246405 Building an Ethnically and Racially Balanced Physician Assistant Workforce

Tuesday, November 1, 2011

Raymond Fang , American Academy of Physician Assistants, Alexandria, VA
Joshua Umar , American Academy of Physician Assistants, Alexandria, VA
Lotte Aalling , American Academy of Physician Assistants, Alexandria, VA
Sabrina Smith, DrHA , American Academy of Physician Assistants, Alexandria, VA
Objectives: The increasing ethnic diversity of the U.S. population has significant implications for the health workforce and for the provision of health services. A diverse health workforce is important in assuring the delivery of linguistically appropriate and culturally competent health care and helping to reduce health disparities. The objectives of this study are to explore ethnic composition of the physician assistant (PA) workforce and identify the most underrepresented populations in PA supply.

Methods: Among the total care providers in the U.S. are 77 thousand PAs. We examined PA to population ratio, as a measure of health service level, in each major ethnic population with data from the national PA database and the U.S. Census.

Results: Hispanic population account for 12.6% of the U.S. population in 2000, 15.5% in 2010 and is projected to 17.8% in 2020. However, Hispanic PAs account only for 4.5% in the PA population in 2000, 5.2% in 2010 and stay flat in the years followed, which leaves an increasing gap between PAs supplied and population served within the Hispanics. Further, percentages of the non-Hispanic blacks are 11.6% in 2000, 11.8% in 2010 and is projected to 11.2% for 2020 in total population. PAs who are non-Hispanic black account for only 5.7% of total PAs in 2000, 6.1% in 2010 and remain at this level for next 10 years. Finally, population shares of non-Hispanic white are decreasing from 69.4% in 2000, to 65.1% in 2010 and finally to 61.3% for 2020 as projected. Meanwhile, the level of PAs in non-Hispanic whites remain above 82% in PA population.

Conclusions: Increasing the number of care providers from ethnic populations is an integral part of the solution to improving access to care. In this study, we identified two priority populations who are underrepresented in PA profession. In Hispanics both PA supply and PA growth are low when compared to their population. The next vulnerable population is non-Hispanic blacks, for whom PA supply level is low while PA growth is proportional to their population. To reduce diversity shortage in PA profession from policy perspective, we need to strategically increase representation of minorities in PA education so that more Hispanic and non-Hispanic black students can enter and be trained. More generally speaking, we need to develop a more diverse health care workforce including education addressing population diversity and the health needs from minority, low-income, and rural populations.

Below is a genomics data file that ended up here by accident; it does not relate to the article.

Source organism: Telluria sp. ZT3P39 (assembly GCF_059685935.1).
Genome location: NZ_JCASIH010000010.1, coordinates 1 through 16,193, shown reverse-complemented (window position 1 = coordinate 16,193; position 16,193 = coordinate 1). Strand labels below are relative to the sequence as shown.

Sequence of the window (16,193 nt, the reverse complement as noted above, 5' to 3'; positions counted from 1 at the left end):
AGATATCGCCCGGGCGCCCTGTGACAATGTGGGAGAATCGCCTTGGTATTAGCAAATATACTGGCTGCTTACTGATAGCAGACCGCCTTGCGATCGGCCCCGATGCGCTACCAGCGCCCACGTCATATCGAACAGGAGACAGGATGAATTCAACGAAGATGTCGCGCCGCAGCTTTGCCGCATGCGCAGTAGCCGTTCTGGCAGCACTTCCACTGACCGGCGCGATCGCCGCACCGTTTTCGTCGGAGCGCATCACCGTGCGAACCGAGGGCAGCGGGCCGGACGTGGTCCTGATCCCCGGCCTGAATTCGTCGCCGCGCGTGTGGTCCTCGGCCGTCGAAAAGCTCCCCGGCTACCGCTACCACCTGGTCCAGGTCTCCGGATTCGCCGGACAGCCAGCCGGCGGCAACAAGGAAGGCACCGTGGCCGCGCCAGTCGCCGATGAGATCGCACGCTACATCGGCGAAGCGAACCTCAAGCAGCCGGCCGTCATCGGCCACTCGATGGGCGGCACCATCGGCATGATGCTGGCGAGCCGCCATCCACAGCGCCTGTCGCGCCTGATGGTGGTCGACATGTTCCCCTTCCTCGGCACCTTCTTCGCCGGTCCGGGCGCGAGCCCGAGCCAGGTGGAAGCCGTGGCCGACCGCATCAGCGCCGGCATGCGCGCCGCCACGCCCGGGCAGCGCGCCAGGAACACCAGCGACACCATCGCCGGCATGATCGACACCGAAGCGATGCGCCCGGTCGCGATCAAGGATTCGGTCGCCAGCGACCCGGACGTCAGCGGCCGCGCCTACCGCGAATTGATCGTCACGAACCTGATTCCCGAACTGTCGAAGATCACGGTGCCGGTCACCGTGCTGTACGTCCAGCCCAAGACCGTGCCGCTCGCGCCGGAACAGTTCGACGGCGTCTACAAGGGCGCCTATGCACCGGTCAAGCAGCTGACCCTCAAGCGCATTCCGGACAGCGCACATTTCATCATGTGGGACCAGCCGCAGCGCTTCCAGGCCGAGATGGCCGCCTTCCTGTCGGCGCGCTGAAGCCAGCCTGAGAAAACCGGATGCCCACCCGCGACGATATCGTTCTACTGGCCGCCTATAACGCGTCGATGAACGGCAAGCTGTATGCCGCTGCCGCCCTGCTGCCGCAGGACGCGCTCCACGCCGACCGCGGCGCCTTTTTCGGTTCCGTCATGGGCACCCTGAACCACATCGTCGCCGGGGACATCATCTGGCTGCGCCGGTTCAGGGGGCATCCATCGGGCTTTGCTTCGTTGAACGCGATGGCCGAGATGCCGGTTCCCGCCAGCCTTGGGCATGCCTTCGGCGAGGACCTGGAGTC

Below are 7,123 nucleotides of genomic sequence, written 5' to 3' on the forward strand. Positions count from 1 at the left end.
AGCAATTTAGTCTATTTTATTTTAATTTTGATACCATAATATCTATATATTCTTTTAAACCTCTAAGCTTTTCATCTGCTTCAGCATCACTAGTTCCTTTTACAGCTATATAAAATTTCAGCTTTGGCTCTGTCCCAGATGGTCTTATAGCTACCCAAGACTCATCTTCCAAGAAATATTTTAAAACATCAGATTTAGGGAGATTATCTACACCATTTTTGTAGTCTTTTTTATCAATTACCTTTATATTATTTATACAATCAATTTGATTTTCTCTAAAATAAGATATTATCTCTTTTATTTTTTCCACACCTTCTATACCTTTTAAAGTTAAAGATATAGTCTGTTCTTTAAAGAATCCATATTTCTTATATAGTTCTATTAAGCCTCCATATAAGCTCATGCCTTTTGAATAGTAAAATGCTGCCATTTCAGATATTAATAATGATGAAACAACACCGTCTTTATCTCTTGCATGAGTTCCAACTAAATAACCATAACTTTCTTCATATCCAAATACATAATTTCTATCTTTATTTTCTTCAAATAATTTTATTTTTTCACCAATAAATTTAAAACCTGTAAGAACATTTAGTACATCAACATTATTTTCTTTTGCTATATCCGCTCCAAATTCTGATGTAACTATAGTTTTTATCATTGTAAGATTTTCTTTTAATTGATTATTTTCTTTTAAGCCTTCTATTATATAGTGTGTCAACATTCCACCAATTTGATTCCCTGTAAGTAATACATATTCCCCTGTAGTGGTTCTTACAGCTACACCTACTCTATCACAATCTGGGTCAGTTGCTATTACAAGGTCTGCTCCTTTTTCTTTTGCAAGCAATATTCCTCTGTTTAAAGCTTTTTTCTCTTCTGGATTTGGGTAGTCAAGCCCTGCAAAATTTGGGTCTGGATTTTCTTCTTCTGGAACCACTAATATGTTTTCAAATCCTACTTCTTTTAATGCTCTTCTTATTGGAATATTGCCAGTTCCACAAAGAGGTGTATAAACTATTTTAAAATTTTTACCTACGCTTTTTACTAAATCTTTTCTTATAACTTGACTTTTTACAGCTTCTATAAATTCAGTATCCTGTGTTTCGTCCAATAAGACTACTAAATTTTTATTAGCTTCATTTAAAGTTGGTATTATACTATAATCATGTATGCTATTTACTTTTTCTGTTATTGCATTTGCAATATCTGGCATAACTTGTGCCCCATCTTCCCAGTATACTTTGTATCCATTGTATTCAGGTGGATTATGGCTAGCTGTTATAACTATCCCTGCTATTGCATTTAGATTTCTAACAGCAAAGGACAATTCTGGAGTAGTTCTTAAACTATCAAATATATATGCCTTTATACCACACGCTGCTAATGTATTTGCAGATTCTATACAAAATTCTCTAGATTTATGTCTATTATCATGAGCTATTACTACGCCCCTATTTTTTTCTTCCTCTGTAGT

Learning Areas:
Diversity and culture
Implementation of health education strategies, interventions and programs
Planning of health education strategies, interventions, and programs
Systems thinking models (conceptual and theoretical models), applications related to public health

Learning Objectives:
Assess and identify ethnic and racial disparities in health workforce. Describe current and future ethnic and racial balancing issues in patient care and effect on health disparities.

Keywords: Ethnic Minorities, Workforce

Presenting author's disclosure statement:

Qualified on the content I am responsible for because: I am qualified to be an abstract Author on the content I am responsible for because I conducted this study.
Any relevant financial relationships? No

I agree to comply with the American Public Health Association Conflict of Interest and Commercial Support Guidelines, and to disclose to the participants any off-label or experimental uses of a commercial product or service discussed in my presentation.